At the time I thought Her Boss was controlling and not used to his underlings being able to do the job better than he can. Voldemort, on the other hand, was trained in the outside world where creative teams at our level were pretty much left alone to do their job, with only the occasional “check-in.” It was that way at Burnett. We just went off and made commercials, talked to the client, and only check in with our creative director here and there.
The other thing was, I kept telling myself, was that in Voldemort’s old job, the one she left to come to our place, she was a creative director. Yeah, it was a small agency, they did a lot of print ads and mailers and stuff, but she was the boss. She had a group. She used to drop that from time to time, stuff about “her group.” “It was at times like these,” she’d share with me. “That I’d take my whole group out to lunch. Sure I’d have to ask them to work the weekend or something, but at least I took care of them.”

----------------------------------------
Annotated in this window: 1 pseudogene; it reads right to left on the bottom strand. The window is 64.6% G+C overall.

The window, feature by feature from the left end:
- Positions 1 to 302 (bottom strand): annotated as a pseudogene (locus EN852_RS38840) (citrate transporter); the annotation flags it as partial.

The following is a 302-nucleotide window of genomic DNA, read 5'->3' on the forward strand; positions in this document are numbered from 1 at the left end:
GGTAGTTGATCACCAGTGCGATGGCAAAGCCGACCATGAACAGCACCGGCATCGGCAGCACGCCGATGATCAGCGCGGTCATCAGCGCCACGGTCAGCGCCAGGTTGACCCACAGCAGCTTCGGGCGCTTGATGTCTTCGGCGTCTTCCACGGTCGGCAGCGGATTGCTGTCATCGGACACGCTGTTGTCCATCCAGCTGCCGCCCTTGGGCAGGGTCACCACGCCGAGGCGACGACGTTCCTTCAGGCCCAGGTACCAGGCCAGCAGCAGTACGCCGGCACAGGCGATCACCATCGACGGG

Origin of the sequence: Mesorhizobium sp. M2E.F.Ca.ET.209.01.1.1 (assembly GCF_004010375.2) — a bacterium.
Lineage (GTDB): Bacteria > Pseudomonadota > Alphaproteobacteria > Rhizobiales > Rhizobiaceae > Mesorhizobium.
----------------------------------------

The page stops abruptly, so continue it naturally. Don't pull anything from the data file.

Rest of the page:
Over months, in her office or mine, at an airport or at dinner with clients, Voldemort would drop other things. She was a “topper.” If you broke your arm in high school, she broke her tailbone during a cheerleading stunt. Stuff like that.
Voldemort told me:
She had a brown belt in karate.
She took 6 to 10 years of ballet. (That’s why her feet are screwed up: all that “toe”)
She was a competitive cheerleader for as many years (that’s how she broke her tailbone).
When she was a kid, she could’ve been a pro-golfer, she was that good, her dad forced her to take lessons so much that one day she just up and quit!
She was an English major but ended up working as an art director.